It’s a little bit baffling for a guy. Well, maybe I speak too soon. There is a certain amount of logic in the idea of it. You have certain things you need throughout the day, and so you carry them around with you in a little satchel. That makes sense. But the term “little satchel” can in no way be applied to the monstrosities that many women carry around and call purses, nor is what ends up in them limited to the barest of necessities for the day. Have you ever seen a purse upended? Have you ever picked through the spilled contents and wondered for what possible purpose was this receipt, or this piece of gum, or this thank you note carried around every day for well over a year?
I know what you’re thinking: “Ha ha! Aren’t you a great sexist? You can make fun of women.” The things is, I don’t enter this topic to poke fun at women, but because I’ve realized that we all carry our purses. Thankfully, our culture doesn’t demand that men carry an actual purse. If we did, we’d no doubt lug a 200 lb bag filled with screwdrivers, wrenches, duct tape, and super glue, along with our own assortment of ancient receipts, mushed up sticks of gum, and fourteen pencil stubs. But that’s what we do emotionally. We carry around our emotional man-purses. And mine has recently been upended.
A lot can happen in a year. Some years seem to pass without much changing. Other years, you’d never guess at the beginning of it that your life would be completely different 365 days later. For me, this past year has been of the latter variety.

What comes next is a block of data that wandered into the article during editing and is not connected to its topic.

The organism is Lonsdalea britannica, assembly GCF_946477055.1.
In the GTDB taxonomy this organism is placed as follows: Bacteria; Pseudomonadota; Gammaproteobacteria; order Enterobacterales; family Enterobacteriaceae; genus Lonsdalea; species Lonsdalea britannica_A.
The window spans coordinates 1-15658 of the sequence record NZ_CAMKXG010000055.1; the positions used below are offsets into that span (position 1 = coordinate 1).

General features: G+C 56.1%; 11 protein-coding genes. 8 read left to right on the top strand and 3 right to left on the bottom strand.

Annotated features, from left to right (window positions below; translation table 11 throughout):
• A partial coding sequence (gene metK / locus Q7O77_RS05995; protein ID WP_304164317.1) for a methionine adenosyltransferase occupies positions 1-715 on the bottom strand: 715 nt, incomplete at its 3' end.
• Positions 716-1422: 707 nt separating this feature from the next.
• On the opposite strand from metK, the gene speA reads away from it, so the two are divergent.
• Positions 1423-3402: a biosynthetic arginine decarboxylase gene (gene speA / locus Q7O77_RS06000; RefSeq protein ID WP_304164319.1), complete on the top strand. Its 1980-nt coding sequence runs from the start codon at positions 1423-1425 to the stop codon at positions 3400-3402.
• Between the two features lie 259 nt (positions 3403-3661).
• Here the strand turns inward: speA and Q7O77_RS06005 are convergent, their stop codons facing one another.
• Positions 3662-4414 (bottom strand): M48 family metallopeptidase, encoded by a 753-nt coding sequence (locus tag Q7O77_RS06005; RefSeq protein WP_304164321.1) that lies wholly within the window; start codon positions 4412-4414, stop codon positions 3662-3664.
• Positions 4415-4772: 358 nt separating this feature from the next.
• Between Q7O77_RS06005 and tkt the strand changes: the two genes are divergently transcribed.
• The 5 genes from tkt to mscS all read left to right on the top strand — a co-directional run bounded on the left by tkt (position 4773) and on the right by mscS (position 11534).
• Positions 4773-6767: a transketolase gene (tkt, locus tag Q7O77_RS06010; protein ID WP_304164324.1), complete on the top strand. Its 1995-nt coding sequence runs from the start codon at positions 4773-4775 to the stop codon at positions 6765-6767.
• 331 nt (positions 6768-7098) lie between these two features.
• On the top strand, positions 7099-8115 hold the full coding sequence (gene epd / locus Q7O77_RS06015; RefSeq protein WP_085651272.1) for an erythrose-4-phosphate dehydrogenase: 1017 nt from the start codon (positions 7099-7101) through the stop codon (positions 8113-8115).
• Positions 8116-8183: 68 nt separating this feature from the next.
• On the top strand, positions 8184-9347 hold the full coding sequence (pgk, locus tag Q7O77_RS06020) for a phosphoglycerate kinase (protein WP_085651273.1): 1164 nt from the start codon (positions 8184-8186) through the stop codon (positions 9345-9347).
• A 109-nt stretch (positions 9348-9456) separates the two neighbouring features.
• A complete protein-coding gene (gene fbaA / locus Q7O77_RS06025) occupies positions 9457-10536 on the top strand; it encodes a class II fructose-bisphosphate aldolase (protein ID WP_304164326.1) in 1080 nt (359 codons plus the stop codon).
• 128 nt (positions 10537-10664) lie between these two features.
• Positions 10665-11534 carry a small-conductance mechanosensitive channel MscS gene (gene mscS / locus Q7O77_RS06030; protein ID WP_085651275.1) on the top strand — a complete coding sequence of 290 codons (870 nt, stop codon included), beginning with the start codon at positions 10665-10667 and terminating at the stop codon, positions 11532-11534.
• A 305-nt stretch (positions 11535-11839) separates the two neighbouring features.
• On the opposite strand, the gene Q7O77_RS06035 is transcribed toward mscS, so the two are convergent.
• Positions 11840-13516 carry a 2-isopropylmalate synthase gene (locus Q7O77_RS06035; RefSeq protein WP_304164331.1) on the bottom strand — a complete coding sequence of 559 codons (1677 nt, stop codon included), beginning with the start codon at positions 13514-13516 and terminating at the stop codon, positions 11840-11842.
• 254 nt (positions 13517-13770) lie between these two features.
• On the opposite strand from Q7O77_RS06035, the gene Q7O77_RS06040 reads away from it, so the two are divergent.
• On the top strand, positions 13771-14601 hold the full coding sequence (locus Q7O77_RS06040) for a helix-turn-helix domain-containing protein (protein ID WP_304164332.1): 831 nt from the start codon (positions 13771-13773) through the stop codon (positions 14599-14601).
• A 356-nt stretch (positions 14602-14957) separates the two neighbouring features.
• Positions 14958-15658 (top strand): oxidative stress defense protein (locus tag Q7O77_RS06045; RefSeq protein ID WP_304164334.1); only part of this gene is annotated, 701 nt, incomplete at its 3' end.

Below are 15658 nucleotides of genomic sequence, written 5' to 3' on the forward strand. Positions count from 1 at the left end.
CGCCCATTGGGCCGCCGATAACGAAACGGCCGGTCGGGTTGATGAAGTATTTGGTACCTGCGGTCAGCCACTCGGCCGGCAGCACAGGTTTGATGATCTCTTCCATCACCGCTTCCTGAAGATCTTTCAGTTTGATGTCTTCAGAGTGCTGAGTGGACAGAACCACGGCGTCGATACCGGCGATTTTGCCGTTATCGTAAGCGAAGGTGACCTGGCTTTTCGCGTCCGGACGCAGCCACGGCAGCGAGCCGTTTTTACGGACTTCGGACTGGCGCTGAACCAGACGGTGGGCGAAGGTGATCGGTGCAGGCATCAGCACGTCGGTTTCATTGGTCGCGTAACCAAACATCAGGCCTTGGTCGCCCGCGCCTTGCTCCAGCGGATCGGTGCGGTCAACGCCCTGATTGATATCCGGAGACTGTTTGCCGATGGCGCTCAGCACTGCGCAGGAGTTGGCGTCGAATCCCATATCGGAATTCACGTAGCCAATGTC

Today is the 365th day I’ve been keeping this blog. I started it because I felt like I needed a safe place to work out my thoughts and my confusion. I was just coming to the realization that the church I had believed in my entire life was not true. I was beginning to question almost everything that I thought I once knew. In the past 365 days, I’ve figured out quite a few things, changed my life in several fundamental ways, and confronted new questions that I’m still struggling to figure out. I thought I’d take a moment today to highlight a few of those things.
Mormon scripture states that members should be tithed, that they “shall pay one-tenth of all their interest annually” to the church. In order for members to qualify as worthy of god’s stamp of approval, i.e., to receive a recommend to enter a Mormon temple, they must indicate in a private interview with their ecclesiastical leaders that they pay “a full tithe.”
But what is a full tithe? Unfortunately, the church doesn’t give very much more clarification than what is stated in the scriptures. The word “interest” has been defined to mean “income,” but beyond that, the members are left to themselves to determine exactly how to calculate what counts as income and what doesn’t. It’s hard to blame the church authorities for not wanting to create a tome equivalent to the US tax code to clarify the tithing code. For one thing, it would encourage pharisaic dedication along with its attendant loopholes. But perhaps even more convincingly, by making a statement that determining the amount to be paid as tithing by each member is a decision to be arrived at by the member in consultation with god, my guess is that the amount donated is, on average, higher than it would be if they published a set of guidelines.